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Speakers at #Boom conference seek to kindle entrepreneurial fire

Friday, January 25, 2013 | 8:13 p.m. CST; updated 11:12 p.m. CST, Saturday, January 26, 2013

COLUMBIA — Inspired by the book "Rich Dad, Poor Dad" by Robert Kiyosaki, Arel Moodie propelled himself from living on welfare in the Brooklyn projects to becoming a successful Internet entrepreneur.

Moodie was one of 10 presenters at the #BOOM Entrepreneurial Event that took place at MU’s Reynolds Alumni Center on Friday. The presenters sought to kindle the entrepreneurial fire of a diverse audience of college students and professionals who attended the day-long event.

Columbia's Regional Economic Development, Inc. was involved in putting together a task force of 20 people who planned the event. They looked for ways to incorporate technology and social media. Some of the speakers presented via Skype and a Google Hangout. Organizers also set up a virtual chat room to allow an international audience to participate in the conference by sending questions via Twitter.

Sean Siebert, the chairman of the event, said that REDI had in the past two years organized traditional conferences and this year wanted to premier a different type catering to social media enthusiasts.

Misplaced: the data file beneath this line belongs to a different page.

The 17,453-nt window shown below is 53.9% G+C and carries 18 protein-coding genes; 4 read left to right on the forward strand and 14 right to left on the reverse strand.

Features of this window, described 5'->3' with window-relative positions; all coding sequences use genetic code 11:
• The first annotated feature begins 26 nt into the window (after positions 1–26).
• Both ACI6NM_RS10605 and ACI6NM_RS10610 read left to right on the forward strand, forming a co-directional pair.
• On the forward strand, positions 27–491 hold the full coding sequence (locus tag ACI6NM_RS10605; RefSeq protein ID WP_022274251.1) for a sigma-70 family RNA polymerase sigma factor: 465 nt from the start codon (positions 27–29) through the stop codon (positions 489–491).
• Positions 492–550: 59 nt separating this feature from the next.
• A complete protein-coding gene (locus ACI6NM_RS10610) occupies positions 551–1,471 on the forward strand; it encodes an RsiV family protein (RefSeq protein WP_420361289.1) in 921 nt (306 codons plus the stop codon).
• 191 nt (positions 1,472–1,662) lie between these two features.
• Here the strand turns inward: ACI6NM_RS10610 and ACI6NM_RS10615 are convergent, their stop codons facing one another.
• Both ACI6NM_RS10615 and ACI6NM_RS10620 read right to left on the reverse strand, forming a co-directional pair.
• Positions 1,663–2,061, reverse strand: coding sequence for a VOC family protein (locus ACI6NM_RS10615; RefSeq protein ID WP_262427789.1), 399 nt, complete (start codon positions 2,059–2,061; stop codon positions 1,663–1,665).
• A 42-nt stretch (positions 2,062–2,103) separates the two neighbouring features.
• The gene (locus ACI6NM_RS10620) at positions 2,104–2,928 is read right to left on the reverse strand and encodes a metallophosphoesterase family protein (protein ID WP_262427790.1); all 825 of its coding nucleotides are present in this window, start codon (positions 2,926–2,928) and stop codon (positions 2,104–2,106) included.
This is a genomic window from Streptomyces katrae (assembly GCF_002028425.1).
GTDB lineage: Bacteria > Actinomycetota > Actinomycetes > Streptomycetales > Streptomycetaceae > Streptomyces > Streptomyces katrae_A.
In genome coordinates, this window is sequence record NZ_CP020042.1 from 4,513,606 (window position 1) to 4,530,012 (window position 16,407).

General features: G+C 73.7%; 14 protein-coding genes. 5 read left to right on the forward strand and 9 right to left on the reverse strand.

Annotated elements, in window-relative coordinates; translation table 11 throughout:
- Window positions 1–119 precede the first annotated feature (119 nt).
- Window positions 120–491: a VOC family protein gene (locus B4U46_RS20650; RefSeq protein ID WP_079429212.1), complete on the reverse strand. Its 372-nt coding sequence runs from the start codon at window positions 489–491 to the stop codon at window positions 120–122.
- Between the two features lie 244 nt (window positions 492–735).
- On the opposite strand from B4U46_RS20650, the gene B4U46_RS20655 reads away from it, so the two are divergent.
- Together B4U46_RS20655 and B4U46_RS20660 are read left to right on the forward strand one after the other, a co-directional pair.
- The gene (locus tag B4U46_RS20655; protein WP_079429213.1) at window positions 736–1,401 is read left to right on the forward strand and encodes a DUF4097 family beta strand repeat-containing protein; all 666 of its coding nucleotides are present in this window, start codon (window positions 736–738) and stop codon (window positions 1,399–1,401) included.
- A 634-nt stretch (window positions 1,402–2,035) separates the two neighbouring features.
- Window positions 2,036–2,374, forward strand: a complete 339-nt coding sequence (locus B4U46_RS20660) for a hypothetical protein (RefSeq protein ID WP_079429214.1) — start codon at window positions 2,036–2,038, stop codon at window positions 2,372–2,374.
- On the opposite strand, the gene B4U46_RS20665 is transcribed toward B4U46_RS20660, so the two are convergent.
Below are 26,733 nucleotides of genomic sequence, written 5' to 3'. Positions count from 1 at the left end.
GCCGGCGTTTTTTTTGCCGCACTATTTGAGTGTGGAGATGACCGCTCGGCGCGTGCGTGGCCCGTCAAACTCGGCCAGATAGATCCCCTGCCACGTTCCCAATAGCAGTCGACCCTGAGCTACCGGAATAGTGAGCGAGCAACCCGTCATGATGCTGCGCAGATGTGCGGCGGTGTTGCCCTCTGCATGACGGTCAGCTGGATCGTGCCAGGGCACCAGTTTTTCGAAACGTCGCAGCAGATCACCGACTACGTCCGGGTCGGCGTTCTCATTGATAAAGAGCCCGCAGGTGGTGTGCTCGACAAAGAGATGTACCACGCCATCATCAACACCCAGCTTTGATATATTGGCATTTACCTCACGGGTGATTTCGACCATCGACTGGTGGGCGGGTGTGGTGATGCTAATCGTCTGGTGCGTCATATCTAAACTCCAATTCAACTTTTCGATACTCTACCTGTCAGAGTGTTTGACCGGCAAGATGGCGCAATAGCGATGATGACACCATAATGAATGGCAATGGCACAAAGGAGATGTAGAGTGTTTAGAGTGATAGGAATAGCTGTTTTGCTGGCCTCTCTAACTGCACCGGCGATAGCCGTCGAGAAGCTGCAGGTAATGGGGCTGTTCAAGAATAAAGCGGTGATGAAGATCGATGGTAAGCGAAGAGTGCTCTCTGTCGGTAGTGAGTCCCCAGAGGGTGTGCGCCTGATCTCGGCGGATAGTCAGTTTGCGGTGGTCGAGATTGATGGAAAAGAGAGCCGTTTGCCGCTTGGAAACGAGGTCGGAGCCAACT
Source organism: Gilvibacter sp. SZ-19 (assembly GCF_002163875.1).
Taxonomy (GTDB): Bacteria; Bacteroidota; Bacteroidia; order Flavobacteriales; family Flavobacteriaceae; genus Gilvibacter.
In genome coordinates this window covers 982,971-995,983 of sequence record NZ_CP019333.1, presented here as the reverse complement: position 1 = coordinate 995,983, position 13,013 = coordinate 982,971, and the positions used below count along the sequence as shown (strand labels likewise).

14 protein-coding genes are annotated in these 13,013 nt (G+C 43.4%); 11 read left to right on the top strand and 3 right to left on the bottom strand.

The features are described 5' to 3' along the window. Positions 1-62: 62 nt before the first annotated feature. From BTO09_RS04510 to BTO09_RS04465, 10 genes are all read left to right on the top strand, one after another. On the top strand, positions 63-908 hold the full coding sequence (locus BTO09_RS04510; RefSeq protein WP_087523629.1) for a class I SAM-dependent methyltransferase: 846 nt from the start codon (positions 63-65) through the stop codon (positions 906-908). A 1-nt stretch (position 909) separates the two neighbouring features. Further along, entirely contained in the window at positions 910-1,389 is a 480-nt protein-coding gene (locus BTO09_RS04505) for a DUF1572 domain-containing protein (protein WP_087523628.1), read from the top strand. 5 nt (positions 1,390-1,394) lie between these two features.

“Columbia has all sorts of entrepreneurs, and this year we wanted to focus on social-era entrepreneurs,” he said. “REDI is growing an economic garden and we want to immerse people – both young and old — into the culture of innovated entrepreneurship.”

Sarah Hill, who is a digital storyteller and Google Plus strategist for Veterans United, moderated the event.

Speakers included Moodie, Thom Ruhe, the vice president of entrepreneurship at Ewing Marion Kauffman Foundation, Brynne and Bailye Stansberry, the co-founders of TwoAlity, among others.

Moodie, who is the bestselling author of "Your Starting Point for Student Success" started his first Internet company while in college. He encouraged college students to apply their education and follow their interests.

Bailye and Brynne Stansberry, both 22, who are also known as the “boot girls” of Moberly, are twins who reluctantly decided to forgo a trip to Europe to navigate an 18-month patent process. In the end, they designed clear boots with interchangeable liners. At the conference, they shared their experiences, including challenges like dealing with stubborn manufacturers, overcoming an age barrier and acquiring capital for their company.

“The speakers have been fantastic and it’s our hope that the people have been inspired,” Siebert said. “In the future, we intend to expose entrepreneurs to the resources that are available in the community.”

REDI’s annual “Idea Bounce” competition will take place in April and entrepreneurs are encouraged to bring their ideas forward, Siebert said.

Supervising editor is Emilie Stigliani.


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